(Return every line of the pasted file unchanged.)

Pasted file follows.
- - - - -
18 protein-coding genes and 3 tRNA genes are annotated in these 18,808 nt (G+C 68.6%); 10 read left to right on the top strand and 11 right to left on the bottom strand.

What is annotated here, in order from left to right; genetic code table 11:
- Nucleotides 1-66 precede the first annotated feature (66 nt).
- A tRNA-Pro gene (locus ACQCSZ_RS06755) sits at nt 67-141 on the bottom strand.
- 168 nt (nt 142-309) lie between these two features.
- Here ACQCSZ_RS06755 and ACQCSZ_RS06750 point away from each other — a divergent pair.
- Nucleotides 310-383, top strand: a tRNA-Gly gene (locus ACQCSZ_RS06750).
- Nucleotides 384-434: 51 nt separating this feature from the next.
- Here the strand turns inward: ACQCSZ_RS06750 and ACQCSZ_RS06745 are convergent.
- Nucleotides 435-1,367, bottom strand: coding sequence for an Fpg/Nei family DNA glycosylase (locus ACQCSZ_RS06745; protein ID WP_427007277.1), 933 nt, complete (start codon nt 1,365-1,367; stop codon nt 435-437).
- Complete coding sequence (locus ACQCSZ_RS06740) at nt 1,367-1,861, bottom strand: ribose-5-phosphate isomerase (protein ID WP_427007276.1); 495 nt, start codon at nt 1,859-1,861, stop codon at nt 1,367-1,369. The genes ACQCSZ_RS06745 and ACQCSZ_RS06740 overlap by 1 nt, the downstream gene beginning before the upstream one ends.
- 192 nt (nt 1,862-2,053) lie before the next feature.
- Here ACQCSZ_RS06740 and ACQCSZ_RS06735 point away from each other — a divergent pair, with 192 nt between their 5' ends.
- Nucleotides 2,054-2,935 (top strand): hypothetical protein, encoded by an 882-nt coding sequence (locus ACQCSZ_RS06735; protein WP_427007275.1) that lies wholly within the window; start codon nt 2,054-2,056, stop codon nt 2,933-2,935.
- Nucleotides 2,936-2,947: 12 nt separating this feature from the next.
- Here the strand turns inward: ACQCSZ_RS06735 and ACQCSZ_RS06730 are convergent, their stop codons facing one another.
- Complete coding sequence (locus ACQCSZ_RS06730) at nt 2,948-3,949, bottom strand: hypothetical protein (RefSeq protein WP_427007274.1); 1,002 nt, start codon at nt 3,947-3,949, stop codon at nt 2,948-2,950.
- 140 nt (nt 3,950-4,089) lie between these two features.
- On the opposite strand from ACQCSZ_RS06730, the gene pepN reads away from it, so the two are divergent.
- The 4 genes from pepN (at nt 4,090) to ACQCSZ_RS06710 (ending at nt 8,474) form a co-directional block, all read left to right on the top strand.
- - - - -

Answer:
18 protein-coding genes and 3 tRNA genes are annotated in these 18,808 nt (G+C 68.6%); 10 read left to right on the top strand and 11 right to left on the bottom strand.

What is annotated here, in order from left to right; genetic code table 11:
- Nucleotides 1-66 precede the first annotated feature (66 nt).
- A tRNA-Pro gene (locus ACQCSZ_RS06755) sits at nt 67-141 on the bottom strand.
- 168 nt (nt 142-309) lie between these two features.
- Here ACQCSZ_RS06755 and ACQCSZ_RS06750 point away from each other — a divergent pair.
- Nucleotides 310-383, top strand: a tRNA-Gly gene (locus ACQCSZ_RS06750).
- Nucleotides 384-434: 51 nt separating this feature from the next.
- Here the strand turns inward: ACQCSZ_RS06750 and ACQCSZ_RS06745 are convergent.
- Nucleotides 435-1,367, bottom strand: coding sequence for an Fpg/Nei family DNA glycosylase (locus ACQCSZ_RS06745; protein ID WP_427007277.1), 933 nt, complete (start codon nt 1,365-1,367; stop codon nt 435-437).
- Complete coding sequence (locus ACQCSZ_RS06740) at nt 1,367-1,861, bottom strand: ribose-5-phosphate isomerase (protein ID WP_427007276.1); 495 nt, start codon at nt 1,859-1,861, stop codon at nt 1,367-1,369. The genes ACQCSZ_RS06745 and ACQCSZ_RS06740 overlap by 1 nt, the downstream gene beginning before the upstream one ends.
- 192 nt (nt 1,862-2,053) lie before the next feature.
- Here ACQCSZ_RS06740 and ACQCSZ_RS06735 point away from each other — a divergent pair, with 192 nt between their 5' ends.
- Nucleotides 2,054-2,935 (top strand): hypothetical protein, encoded by an 882-nt coding sequence (locus ACQCSZ_RS06735; protein WP_427007275.1) that lies wholly within the window; start codon nt 2,054-2,056, stop codon nt 2,933-2,935.
- Nucleotides 2,936-2,947: 12 nt separating this feature from the next.
- Here the strand turns inward: ACQCSZ_RS06735 and ACQCSZ_RS06730 are convergent, their stop codons facing one another.
- Complete coding sequence (locus ACQCSZ_RS06730) at nt 2,948-3,949, bottom strand: hypothetical protein (RefSeq protein WP_427007274.1); 1,002 nt, start codon at nt 3,947-3,949, stop codon at nt 2,948-2,950.
- 140 nt (nt 3,950-4,089) lie between these two features.
- On the opposite strand from ACQCSZ_RS06730, the gene pepN reads away from it, so the two are divergent.
- The 4 genes from pepN (at nt 4,090) to ACQCSZ_RS06710 (ending at nt 8,474) form a co-directional block, all read left to right on the top strand.